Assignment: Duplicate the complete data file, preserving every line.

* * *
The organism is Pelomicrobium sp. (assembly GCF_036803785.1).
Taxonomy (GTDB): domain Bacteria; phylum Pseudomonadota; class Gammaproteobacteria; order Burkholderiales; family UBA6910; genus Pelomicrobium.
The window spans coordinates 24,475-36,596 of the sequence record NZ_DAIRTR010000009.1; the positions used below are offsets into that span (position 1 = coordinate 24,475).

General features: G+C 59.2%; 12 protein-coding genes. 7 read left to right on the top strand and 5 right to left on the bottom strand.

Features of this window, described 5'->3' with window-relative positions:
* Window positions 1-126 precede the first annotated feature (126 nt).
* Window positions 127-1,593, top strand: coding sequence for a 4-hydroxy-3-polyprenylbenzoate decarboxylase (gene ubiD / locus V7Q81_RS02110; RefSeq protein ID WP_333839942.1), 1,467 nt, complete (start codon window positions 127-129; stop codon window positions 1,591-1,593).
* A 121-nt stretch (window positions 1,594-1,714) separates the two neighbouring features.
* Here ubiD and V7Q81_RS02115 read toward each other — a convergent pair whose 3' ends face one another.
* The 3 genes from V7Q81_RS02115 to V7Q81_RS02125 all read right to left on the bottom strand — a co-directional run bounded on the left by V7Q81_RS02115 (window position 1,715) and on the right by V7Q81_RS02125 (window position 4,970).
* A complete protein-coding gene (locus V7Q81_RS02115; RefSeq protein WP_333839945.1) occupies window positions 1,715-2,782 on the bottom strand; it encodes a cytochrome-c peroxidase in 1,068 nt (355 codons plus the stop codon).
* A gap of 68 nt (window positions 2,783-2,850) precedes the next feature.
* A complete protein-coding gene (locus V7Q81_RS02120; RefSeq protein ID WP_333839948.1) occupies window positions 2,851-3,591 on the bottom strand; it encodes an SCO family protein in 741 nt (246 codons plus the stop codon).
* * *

The organism is Pelomicrobium sp. (assembly GCF_036803785.1).
Taxonomy (GTDB): domain Bacteria; phylum Pseudomonadota; class Gammaproteobacteria; order Burkholderiales; family UBA6910; genus Pelomicrobium.
The window spans coordinates 24,475-36,596 of the sequence record NZ_DAIRTR010000009.1; the positions used below are offsets into that span (position 1 = coordinate 24,475).

General features: G+C 59.2%; 12 protein-coding genes. 7 read left to right on the top strand and 5 right to left on the bottom strand.

Features of this window, described 5'->3' with window-relative positions:
* Window positions 1-126 precede the first annotated feature (126 nt).
* Window positions 127-1,593, top strand: coding sequence for a 4-hydroxy-3-polyprenylbenzoate decarboxylase (gene ubiD / locus V7Q81_RS02110; RefSeq protein ID WP_333839942.1), 1,467 nt, complete (start codon window positions 127-129; stop codon window positions 1,591-1,593).
* A 121-nt stretch (window positions 1,594-1,714) separates the two neighbouring features.
* Here ubiD and V7Q81_RS02115 read toward each other — a convergent pair whose 3' ends face one another.
* The 3 genes from V7Q81_RS02115 to V7Q81_RS02125 all read right to left on the bottom strand — a co-directional run bounded on the left by V7Q81_RS02115 (window position 1,715) and on the right by V7Q81_RS02125 (window position 4,970).
* A complete protein-coding gene (locus V7Q81_RS02115; RefSeq protein WP_333839945.1) occupies window positions 1,715-2,782 on the bottom strand; it encodes a cytochrome-c peroxidase in 1,068 nt (355 codons plus the stop codon).
* A gap of 68 nt (window positions 2,783-2,850) precedes the next feature.
* A complete protein-coding gene (locus V7Q81_RS02120; RefSeq protein ID WP_333839948.1) occupies window positions 2,851-3,591 on the bottom strand; it encodes an SCO family protein in 741 nt (246 codons plus the stop codon).